STANTON: “Yes, ultimately what I’m against is the government initiation of force and coercion and the most blatant example of that is war. Whether it is war overseas, the war on drugs or the war on the poor. With the wars overseas, it’s a clear example of where we’re killing many innocent people for reasons many times they don’t even understand. And domestically with drugs and the poor, we have a situation where even with the best of intentions it isn’t working. Why ruin a kid’s life just because he tried something his friends asked him to try? It’s a ridiculous miscarriage of justice. Look at the war on the poor—we have a situation where we have poor people with safety nets, yet we also tax them and when we give that money back to them, it comes with strings attached. I think with all three—the war overseas, on drugs and on the poor—we need to remove the paternalism and use of force, because the government is doing horrible things.”

TLI: “So when you were out of the Army, how did the ball begin to roll with your activism. What was that first step, so to speak?”

STANTON: “Well, back in 2009 when I got out, I moved back to Fort Wayne and moved in with my sister for a while to get readjusted. I went to college at IPFW and while I was in college I became an Anti War activist—Students Against War. We tried to show people how horrible things were … Initially it started out with me and another veteran, but she didn’t end up being as active so it ended up that I was the only veteran with the group. Some of them were a little older but most were 18 to 20 years old. It was mostly Libertarians and Socialists. The Anti War Democrats were no longer interested because Obama was already in the White House and they seemed to think that struggle was over now. The problem is, having ‘hope’ for something and actually having the confidence it will happen are two different things.”

CHECK OUT THE HOME PAGE: The Libertarian Identity

TLI: “So anti-war is clearly your No. 1 priority. What’s No. 2 on the Stanton list?”

STANTON: {Laughs} “You mean I didn’t give you two or three already? It’s really what we talked about earlier, the war on drugs. Look at the war on drugs—the stop-and-frisk policies. People get shaken down and then have to prove their innocence. It’s an awful system we’ve created where people are subjected to government force. And just to make it clear, this is not the police officers’ fault. They are not to blame.”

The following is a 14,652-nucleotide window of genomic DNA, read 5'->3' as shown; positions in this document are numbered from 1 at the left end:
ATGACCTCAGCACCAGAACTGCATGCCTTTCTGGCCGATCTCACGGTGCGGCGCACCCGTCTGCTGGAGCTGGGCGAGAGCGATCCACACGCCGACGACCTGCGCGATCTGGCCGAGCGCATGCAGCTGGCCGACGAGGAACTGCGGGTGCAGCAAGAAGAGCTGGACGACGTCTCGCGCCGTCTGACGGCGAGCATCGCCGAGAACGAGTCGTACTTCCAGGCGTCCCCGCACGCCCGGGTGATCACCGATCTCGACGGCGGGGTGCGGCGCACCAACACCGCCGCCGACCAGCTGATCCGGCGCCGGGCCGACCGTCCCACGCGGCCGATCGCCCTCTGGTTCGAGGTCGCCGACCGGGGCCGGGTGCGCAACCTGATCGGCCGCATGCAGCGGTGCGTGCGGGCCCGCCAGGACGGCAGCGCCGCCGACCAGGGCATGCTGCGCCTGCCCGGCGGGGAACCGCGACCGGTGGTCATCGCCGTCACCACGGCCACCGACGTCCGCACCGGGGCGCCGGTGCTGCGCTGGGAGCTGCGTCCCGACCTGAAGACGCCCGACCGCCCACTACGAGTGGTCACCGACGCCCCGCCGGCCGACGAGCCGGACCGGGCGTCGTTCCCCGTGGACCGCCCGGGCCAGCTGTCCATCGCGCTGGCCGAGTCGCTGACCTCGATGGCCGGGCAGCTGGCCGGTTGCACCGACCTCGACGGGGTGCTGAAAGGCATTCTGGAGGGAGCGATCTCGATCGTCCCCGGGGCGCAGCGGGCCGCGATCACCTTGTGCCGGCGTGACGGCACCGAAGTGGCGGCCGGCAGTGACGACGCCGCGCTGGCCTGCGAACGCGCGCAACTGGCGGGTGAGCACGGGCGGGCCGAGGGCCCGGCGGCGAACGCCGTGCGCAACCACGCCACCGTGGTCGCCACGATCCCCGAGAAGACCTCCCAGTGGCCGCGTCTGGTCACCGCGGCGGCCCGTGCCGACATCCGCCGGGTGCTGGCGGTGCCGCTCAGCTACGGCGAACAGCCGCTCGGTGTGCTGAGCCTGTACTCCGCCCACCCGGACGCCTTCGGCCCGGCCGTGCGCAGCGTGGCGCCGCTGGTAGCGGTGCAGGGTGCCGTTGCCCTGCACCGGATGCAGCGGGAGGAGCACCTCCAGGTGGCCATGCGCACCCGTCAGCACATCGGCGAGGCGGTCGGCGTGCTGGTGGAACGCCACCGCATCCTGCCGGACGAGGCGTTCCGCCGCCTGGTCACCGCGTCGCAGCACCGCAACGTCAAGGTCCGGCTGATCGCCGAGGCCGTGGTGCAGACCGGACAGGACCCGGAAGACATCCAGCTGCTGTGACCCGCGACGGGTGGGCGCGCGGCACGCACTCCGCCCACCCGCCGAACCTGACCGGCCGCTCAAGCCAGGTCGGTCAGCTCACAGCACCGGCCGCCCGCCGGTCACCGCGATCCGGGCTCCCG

LibertarianIsmTLI: “That is a hot-button topic right now, for sure. I know police officers who privately will tell you they wish they could stop chasing marijuana-related crimes—users, small-time peddlers, growers—and start chasing what they call ‘real’ criminals. Tell us more about what you think of how the police are being treated right now?”

STANTON: “Well, while police officers are agents of the state, they’re also victims of the state. They have a really, really tough job. How can you hate a brave guy, really? But we need to change the system so the police officers don’t have to go after people because of a plant, so they aren’t wasting their time going after these victimless crimes. Some Libertarians have different views on this, but I don’t think the overall dialogue in our party is anti-police by any stretch. Johnson and Weld are anything but anti-cop. Or Peterson, or (past LP presidential candidate) Bob Barr. They don’t blame the police, they blame the system. Let’s be honest, you have some Democrats who think police officers are all horrible and some Republicans who say cops can do no wrong. Come on! I don’t think either side is totally true.”

RELATED: Democrat applauds Stanton, blasts Invictus during debate closing remarks

TLI: “OK, I’m glad you brought up Johnson and Weld and some of the other big names in the party. Let’s pivot a second to the horserace. I think we all know that 2016 is about to be the ‘Year of the Libertarian’. The writing seems to be carved into the political façade already. How blessed do you feel running this year with all of the attention the party is getting?”